Rabbi Gamaliel says you’ve got to talk about three things on Pesach: the lamb, the Matzah, and the bitter herb.  Why?

Pesach / Passover Lamb

The pass-over lamb, the one sacrificed so God would pass over, skip over our houses.

The hardest question we have is, why us; why me?

Most of us who have gotten to the point where we believe in God, believe in a cosmic being, a huge God who cares about the ecology in general, but not, “my little toe.”  The Paschal lamb was about really believing that in addition to the big things, God also cares about this house. 

This lamb is the first one of three and we will not have done our Pesach homework unless we talked about all three.  Next, Matzah.

Baking Your Own Matzah

Matzah. No salt, no yeast, no sugar; water and plain grain meal.

What’s so nice? Nothing. 

Except, the more you chew the sweeter it gets.

First bite: nothing. Hemstitched cardboard. But if you stay with it, chew and chew…

We bake it ourselves. When people were most worried about the purity of kashrut, they would say, “Don’t bake your own, for it mightn’t, then, be quite, absolutely kosher.”  But, at least once a year, shouldn’t we recall how food gets from the plant to our belly?  Otherwise, we begin to just think food comes from the supermarket.

So we get the grain, look it over ourselves to make sure none has sprouted, hand grind it, kasher our ovens, smell the marvelous smell, bump into each other while some of us are rolling the dough and some are making the holes and one puts on a record, “Hallelujah, hallelujah,” (the right sound with which to do it):  All of this. 

So I urge you:  Bake your own, and use it for the celebration itself. It works.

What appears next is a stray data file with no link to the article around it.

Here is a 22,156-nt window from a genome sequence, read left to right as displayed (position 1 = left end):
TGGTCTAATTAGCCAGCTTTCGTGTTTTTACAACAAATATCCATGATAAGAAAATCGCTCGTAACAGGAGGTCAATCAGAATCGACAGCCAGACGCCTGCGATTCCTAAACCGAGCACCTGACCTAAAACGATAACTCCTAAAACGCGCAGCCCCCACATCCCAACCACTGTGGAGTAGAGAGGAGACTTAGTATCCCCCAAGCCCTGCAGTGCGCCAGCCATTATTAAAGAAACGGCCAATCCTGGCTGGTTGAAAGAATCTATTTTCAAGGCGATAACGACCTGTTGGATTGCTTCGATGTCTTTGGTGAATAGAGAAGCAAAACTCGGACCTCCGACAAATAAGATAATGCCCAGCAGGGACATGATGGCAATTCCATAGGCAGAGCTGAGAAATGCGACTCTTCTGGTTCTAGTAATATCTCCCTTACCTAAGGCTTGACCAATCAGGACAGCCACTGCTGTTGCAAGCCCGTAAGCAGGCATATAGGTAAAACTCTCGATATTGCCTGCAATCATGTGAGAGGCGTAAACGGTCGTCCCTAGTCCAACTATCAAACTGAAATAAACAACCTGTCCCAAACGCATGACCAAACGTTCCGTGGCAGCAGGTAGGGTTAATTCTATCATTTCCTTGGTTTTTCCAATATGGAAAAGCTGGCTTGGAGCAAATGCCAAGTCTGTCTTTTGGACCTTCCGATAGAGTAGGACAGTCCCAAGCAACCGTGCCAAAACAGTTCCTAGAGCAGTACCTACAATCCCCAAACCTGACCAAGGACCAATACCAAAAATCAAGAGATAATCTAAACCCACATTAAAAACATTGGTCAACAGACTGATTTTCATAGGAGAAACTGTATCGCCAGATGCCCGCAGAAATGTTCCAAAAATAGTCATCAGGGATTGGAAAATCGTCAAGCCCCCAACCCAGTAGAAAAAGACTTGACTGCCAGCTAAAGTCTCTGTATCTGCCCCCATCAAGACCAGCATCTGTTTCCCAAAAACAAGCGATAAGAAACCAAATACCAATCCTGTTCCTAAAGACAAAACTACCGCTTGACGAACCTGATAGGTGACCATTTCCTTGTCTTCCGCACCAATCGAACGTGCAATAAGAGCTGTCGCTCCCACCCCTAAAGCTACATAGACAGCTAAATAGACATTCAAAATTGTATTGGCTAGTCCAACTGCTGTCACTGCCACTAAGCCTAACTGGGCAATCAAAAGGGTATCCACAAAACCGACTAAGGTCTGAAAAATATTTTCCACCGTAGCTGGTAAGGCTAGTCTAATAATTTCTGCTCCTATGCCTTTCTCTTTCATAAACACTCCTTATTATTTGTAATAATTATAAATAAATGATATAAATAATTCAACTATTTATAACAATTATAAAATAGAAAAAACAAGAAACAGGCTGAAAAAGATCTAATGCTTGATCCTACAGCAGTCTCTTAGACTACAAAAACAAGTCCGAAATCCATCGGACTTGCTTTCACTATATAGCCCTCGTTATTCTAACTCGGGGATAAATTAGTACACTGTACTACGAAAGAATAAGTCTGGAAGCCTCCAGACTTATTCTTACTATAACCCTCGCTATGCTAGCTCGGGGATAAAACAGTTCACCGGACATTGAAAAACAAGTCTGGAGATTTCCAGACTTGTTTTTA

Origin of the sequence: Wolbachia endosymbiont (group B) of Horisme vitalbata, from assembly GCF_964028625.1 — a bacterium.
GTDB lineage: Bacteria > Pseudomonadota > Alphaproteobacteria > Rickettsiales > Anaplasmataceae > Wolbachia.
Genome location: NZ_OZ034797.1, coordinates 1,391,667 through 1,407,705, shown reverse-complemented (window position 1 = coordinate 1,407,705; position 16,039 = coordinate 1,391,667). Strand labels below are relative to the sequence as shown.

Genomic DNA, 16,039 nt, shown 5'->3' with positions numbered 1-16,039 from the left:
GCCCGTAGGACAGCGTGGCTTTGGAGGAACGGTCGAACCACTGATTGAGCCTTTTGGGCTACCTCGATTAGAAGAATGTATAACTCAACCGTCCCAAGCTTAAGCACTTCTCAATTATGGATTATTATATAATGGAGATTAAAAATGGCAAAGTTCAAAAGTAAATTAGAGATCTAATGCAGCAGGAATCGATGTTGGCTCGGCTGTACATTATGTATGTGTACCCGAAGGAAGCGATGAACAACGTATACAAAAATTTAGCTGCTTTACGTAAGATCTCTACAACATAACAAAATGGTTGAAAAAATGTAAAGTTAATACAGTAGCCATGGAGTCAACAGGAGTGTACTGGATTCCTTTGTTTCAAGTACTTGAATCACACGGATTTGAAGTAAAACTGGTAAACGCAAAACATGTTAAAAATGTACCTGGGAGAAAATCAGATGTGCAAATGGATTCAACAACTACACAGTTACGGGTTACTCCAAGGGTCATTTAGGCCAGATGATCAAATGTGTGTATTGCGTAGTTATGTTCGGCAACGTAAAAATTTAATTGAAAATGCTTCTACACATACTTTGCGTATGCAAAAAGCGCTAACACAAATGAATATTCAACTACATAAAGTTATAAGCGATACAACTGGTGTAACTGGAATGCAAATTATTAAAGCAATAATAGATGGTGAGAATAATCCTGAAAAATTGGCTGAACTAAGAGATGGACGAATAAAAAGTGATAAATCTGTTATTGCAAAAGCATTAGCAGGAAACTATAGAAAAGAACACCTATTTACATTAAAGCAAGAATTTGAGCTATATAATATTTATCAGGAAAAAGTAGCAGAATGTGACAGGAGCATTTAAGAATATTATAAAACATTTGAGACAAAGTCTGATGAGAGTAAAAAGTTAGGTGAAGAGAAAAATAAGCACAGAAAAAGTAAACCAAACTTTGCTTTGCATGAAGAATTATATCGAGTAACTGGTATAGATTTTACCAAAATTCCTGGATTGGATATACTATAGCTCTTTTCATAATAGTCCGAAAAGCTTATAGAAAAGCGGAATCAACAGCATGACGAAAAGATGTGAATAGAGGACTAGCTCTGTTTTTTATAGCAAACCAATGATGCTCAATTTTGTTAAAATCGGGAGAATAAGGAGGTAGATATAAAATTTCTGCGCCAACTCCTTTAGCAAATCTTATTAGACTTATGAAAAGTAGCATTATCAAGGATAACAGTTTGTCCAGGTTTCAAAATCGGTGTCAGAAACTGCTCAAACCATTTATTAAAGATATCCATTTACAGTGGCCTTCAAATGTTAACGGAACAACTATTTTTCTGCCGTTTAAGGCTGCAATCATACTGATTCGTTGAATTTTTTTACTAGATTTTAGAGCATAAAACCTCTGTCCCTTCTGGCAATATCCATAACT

Matzah: The First Taste

For the first bite, keep in mind what the Zohar says:  “The first night [the matzah] is the bread of faith.”  And the Talmud says, a baby doesn’t know to say, “abba” / “daddy” until it has tasted the first taste of grain.  So it is with the soul:  It doesn’t know how to say “God” until it has tasted the first taste of matzah

So when you eat that first bite of matzah, focus on it silently.  It will feed your faith.

Three Matzahs: Three Sets of Jews

Three matzahs. Why? At one time, there were three sets of Jews: Kohanim, the priests; Leviim, the religious bureaucrats; Yisrael, the ordinary congregants. And which were on top? The priests made the rules, so they were on top, and the Yisrael, on the bottom.

And what about in our day? Think for yourselves, “Which of these sets of Jews are we?” And should one set be on top?  (Don’t only do this exercise out of a sense of sentimentality, of nostalgia; perhaps they should be on top, and perhaps not.  Be open to possibilities.  It is a good question; make it one of the Four.)

Breaking the Middle Matzah

The question goes deeper still: The middle matzah we break, and the large piece we hide away. Why? 

I won’t say, because it is important that at each Seder there be a totally new reason for these things we do. Just because someone once in the thirteenth century gave a reason, why should that remain the only reason forever? There were very good reasons for that person’s understanding of the universe; but the Seder is bigger than that moment; it is that continuity, that covenant, that household of Israel that keeps going on in freedom.  So your own reasons are vital.

So Think:  What is your sense of “middle matzah?” What does it mean, why is it broken, and why is it left for last? 

Three Matzahs:  Chochmah, Binah, Da-at

Here’s a way of looking at these questions using Kabbalistic ideas:  The three matzahs are the three S’phirot just below Keter, “Crown,” the highest one.

Keter is the circular crown, as everyone at the table, the whole chevra, is a circle. The three matzahs are Chabad, i.e. Chochmah / intuitive wisdom, Binah / the ability to distinguish, differentiate, analyze, and Da-at / experiential knowledge.  The top matzah is Chochmah, the middle one is Binah, (Chochmah, right brain, Binah, left brain), and the bottom Matzah is Da-at.  (Conceptualization takes place in Chochmah, analysis in Binah, reality testing in Da-at.) 

Later, from the third, “experiential” matzah of Daat, we take two pieces. On one we put some bitter herbs and some charoset and cover it all with the other piece and say, “In the Temple time this is the way Hillel, the gentle teacher, did it; he softened the bitter herb with the matzah of faith and the lamb of loving-kindness, Chesed.”


Bitter herbs, maybe dandelion greens from your back yard; it is good to teach yourself that you can survive on weeds, even bitter ones.